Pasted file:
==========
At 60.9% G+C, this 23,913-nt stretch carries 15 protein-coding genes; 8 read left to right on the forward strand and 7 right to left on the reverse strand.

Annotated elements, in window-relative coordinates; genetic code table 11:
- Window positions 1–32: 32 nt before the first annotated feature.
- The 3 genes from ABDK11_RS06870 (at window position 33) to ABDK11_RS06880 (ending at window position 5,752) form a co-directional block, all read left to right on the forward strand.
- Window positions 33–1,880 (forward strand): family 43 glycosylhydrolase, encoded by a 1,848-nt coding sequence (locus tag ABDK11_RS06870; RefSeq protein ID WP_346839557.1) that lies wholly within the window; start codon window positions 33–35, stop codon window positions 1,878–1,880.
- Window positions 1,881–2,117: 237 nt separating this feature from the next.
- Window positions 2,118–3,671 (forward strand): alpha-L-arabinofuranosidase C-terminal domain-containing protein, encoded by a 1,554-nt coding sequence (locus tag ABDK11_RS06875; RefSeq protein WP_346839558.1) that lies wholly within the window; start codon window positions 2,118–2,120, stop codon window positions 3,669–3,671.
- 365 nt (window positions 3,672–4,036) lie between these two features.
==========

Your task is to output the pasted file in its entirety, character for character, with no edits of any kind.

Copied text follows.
At 60.9% G+C, this 23,913-nt stretch carries 15 protein-coding genes; 8 read left to right on the forward strand and 7 right to left on the reverse strand.

Annotated elements, in window-relative coordinates; genetic code table 11:
- Window positions 1–32: 32 nt before the first annotated feature.
- The 3 genes from ABDK11_RS06870 (at window position 33) to ABDK11_RS06880 (ending at window position 5,752) form a co-directional block, all read left to right on the forward strand.
- Window positions 33–1,880 (forward strand): family 43 glycosylhydrolase, encoded by a 1,848-nt coding sequence (locus tag ABDK11_RS06870; RefSeq protein ID WP_346839557.1) that lies wholly within the window; start codon window positions 33–35, stop codon window positions 1,878–1,880.
- Window positions 1,881–2,117: 237 nt separating this feature from the next.
- Window positions 2,118–3,671 (forward strand): alpha-L-arabinofuranosidase C-terminal domain-containing protein, encoded by a 1,554-nt coding sequence (locus tag ABDK11_RS06875; RefSeq protein WP_346839558.1) that lies wholly within the window; start codon window positions 2,118–2,120, stop codon window positions 3,669–3,671.
- 365 nt (window positions 3,672–4,036) lie between these two features.